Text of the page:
[etoys-dev] Re: [squeakland] Re: the reasons for ranking
karlramberg at gmail.com
Wed Sep 30 15:25:44 EDT 2009
On 2009-09-30 17:20, Kim Rose wrote:
> Hey, John,
> Nice to see you are still around and interested -- hope you are doing
> well. Thanks for the comments.
> As for me and Viewpoints -- there is one reason only for ranking and
> that is filtering in an attempt to bring the best educational examples
> and those illustrative of etoys' strengths to the attention of the
> community. So, I, for one, am hoping that those "voting" are not
> voting for any particular child, author or person, but for the example
> itself -- I hope those voting/ranking are asking "is this a fine
> exemplar to help teach a concept, principle, or powerful idea?". The
> more the example answers back with a "yes" the higher the rank. Also,
> the more complete an example the higher the rank. How disclosing of
> what the Etoy is meant to do is in the example? Does it have an
> explanation of what it is? If it is a game does it have instruction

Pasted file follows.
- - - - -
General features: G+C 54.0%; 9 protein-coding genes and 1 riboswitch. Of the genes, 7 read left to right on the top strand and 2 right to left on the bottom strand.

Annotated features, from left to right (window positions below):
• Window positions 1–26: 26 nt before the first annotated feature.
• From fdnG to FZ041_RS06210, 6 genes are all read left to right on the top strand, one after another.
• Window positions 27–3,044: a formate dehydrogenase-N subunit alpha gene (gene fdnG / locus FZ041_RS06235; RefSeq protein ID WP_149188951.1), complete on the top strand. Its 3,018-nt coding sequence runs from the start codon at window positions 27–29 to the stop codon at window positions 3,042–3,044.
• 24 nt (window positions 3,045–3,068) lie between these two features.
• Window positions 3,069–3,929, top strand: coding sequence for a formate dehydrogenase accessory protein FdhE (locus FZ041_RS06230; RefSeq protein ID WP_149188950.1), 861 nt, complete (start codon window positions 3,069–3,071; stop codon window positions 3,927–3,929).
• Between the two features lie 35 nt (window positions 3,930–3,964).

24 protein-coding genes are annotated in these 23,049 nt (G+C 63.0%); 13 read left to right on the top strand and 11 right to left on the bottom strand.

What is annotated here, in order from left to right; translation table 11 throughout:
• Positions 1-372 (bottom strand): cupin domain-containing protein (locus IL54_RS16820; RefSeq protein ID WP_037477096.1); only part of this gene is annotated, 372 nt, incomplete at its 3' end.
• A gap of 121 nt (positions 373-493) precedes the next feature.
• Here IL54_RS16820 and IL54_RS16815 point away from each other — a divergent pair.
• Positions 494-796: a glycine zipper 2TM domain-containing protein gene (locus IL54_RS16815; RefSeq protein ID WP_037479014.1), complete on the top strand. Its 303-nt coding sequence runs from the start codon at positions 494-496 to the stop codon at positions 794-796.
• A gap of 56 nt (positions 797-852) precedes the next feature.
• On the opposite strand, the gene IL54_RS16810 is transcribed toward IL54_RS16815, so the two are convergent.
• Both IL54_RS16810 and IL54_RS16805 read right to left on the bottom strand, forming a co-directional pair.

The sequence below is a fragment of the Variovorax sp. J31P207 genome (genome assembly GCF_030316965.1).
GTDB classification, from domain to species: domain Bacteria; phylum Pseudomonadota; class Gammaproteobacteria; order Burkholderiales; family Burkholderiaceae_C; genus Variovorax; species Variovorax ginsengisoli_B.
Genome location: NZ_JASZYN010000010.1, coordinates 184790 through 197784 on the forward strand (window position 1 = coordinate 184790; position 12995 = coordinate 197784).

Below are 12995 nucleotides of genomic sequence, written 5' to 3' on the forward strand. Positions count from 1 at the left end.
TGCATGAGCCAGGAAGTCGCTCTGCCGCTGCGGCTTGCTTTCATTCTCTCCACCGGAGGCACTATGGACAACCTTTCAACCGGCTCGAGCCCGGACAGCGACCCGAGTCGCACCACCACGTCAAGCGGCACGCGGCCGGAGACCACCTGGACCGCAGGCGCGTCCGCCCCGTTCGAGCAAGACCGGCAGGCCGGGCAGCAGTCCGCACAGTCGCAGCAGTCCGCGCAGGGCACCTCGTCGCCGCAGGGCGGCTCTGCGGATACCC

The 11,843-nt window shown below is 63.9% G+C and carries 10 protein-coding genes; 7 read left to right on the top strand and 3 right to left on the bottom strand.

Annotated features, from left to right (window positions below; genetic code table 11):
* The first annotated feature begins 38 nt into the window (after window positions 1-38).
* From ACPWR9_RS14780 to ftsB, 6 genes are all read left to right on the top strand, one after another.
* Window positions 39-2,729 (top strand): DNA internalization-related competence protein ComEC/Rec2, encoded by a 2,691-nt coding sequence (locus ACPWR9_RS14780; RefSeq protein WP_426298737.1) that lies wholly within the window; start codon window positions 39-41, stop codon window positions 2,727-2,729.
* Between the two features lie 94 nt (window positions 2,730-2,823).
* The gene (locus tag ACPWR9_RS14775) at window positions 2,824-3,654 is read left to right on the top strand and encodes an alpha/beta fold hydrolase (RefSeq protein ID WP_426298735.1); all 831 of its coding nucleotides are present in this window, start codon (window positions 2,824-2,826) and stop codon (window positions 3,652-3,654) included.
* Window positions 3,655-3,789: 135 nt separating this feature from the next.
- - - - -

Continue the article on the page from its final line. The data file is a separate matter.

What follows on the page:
> on how to play and the goal of the game?
A googlish way of ranking is to use links/ references to a projects.
If teachers/users could make a group or curriculum of projects on the
site, we could rank from the refs to projects.
I tried to rank a few project, but it's quite hard to do. There are to
many things to consider.
I'm not a teacher, so for me to rank appropriateness of a project for a
classroom situation is not really realistic
> I hope that teachers who encourage their students to upload projects
> will *only* allow sharing if their student provides an "About" flap,
> or some intro/explanation of the Etoy and some instruction on where to